Scott Morrison: the low road

Morrison is low road banner image.

Watching again the West Wing episode ‘Red Mass’, I realized that Aaron Sorkin had a perfect explanation of the kind of leader Morrison really is.

What do we know about Morrison?  Almost nothing.  He seems to have been installed and fired from two senior tourism marketing positions by people, and for reasons unknown.  Anyone investigating this pre-history has inevitably come across deleted evidence and ‘no comment’ responses.

We know he was an unsophisticated brute in pre-prime ministerial days. We know all he’s done since succeeding Malcolm Turnbull has been carefully crafted spin, from his nominal happy clapper status to his home-handyman image.

‘Scotty from marketing’ may be a characterization he doesn’t enjoy, but it fits perfectly.  Nothing he says, especially about himself, has any credibility.

Josh Lyman (Bradley Whitford) and Donna Moss (Janel Moloney) in the award winning television drama, The West Wing.
Josh Lyman (Bradley Whitford) and Donna Moss (Janel Moloney) in the award winning television drama, The West Wing.

Scott Morrison is precisely the sort of man envisioned by Aaron Sorkin in the script for ‘Red Mass’, exposed in dialogue between fictional White House deputy chief of staff Josh Lyman, and his assistant, Donna Moss:

Josh: (handing a book to Donna): Open this book to any page.

Josh (quoting): It’s good to be trapped in a corner. That’s when you act.

Donna: That happens to be true.

Josh: It’s Immanuel Kant! ‘Duty! Sublime and mighty name, that embraces nothing charming or insinuating but requires submission.’ Every year a million freshman philosophy students read that sentence.

Donna: So he cribbed Kant. Isn’t that what you’re supposed to do?

Josh: It comes from a 193-page book called ‘A Critique of Practical Reason.’ It’s about metaphysics and epistemology. Tomba’s impressively boiled it down to two-thirds of one page. Give me another one.

Donna (quoting): Look outside the cave.

Josh: Right. That’s from an old paperback called ‘The Republic’ by Plato. Lucky Tomba’s been able to fit it on a fortune cookie so it suits the attention span of the Republican nominee. Here he quotes Robert Frost. ‘Good fences make good neighbors.’ Did he talk about that?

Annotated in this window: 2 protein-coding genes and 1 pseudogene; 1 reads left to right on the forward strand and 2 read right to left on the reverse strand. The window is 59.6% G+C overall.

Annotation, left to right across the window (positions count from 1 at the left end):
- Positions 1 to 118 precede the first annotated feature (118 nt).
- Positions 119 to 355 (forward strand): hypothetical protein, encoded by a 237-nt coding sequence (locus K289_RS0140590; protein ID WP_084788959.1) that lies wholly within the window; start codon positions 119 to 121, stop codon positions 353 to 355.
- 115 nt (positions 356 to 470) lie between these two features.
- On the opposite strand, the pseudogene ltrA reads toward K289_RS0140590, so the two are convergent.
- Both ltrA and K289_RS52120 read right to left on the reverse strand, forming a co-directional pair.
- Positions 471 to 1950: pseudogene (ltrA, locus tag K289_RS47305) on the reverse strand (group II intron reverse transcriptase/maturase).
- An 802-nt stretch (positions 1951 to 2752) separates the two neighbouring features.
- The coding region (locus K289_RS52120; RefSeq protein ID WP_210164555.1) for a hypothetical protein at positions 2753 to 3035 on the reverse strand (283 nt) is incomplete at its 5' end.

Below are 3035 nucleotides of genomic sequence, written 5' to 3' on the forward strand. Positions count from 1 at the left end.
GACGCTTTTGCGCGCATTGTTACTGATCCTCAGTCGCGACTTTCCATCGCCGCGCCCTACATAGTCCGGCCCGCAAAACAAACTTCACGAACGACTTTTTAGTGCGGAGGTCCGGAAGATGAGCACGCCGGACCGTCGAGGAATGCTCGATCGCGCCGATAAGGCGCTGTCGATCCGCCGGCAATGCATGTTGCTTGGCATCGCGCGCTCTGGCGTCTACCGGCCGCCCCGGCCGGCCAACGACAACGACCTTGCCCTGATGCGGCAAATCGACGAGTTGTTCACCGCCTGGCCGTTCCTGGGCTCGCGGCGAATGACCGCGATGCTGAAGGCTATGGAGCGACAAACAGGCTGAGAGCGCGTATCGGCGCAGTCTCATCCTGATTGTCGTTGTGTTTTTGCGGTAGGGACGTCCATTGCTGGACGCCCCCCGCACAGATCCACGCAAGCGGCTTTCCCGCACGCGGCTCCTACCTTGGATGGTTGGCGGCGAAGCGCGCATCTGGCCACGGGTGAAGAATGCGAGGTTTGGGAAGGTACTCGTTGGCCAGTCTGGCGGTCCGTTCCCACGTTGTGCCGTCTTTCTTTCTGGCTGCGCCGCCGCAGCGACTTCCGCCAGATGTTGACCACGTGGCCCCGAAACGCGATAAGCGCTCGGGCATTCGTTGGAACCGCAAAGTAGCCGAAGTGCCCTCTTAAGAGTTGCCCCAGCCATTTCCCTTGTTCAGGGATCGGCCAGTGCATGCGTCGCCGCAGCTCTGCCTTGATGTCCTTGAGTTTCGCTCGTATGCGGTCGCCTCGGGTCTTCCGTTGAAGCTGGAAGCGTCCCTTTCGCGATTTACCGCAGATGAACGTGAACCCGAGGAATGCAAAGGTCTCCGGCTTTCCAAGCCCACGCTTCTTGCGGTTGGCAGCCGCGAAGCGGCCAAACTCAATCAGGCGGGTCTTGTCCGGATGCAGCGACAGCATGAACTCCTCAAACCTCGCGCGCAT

Donna: Yeah.

Josh: What did he say?

Donna: Basically, that if you stay within your personal space, you’ll end up getting along with everyone.

Josh: Is that what Frost meant?

Donna: No, he meant that boundaries are what alienate us from each other.

Josh: Why did he say ‘Good fences make good neighbours?’

Donna: He was being ironic, but I still don’t see…

Josh: What does this remind you of? ‘I believe in hope, not fear.’ ‘I’m a leader, not a politician.’ ‘It’s time for an American leader.’ ‘America’s earned a change.’ ‘I before e except after c.  It’s the fortune-cookie candidacy! These are important thinkers, and understanding them can be very useful and it’s not ever going to happen at a four-hour seminar. When the President’s got an embassy surrounded in Haiti, or a keyhole photograph of a heavy water reactor, or any of the fifty life-and-death matters that walk across his desk every day, I don’t know if he’s thinking about Immanuel Kant or not. I doubt it, but if he does, I am comforted at least in my certainty that he is doing his best to reach for all of it, and not just the McNuggets. Is it possible we would be willing to require any less of the person sitting in that chair? The low road? I don’t think it is.

Scott Morrison has always been conspicuously absent in moments of crisis, emerging only later, when a suitably catchy slogan or photo opportunity let him re-cast himself as the man of the hour.

Even so, when the decisions he took credit for didn’t come from experts and serious thinkers, they precisely represent the low road Aaron Sorkin forecast.

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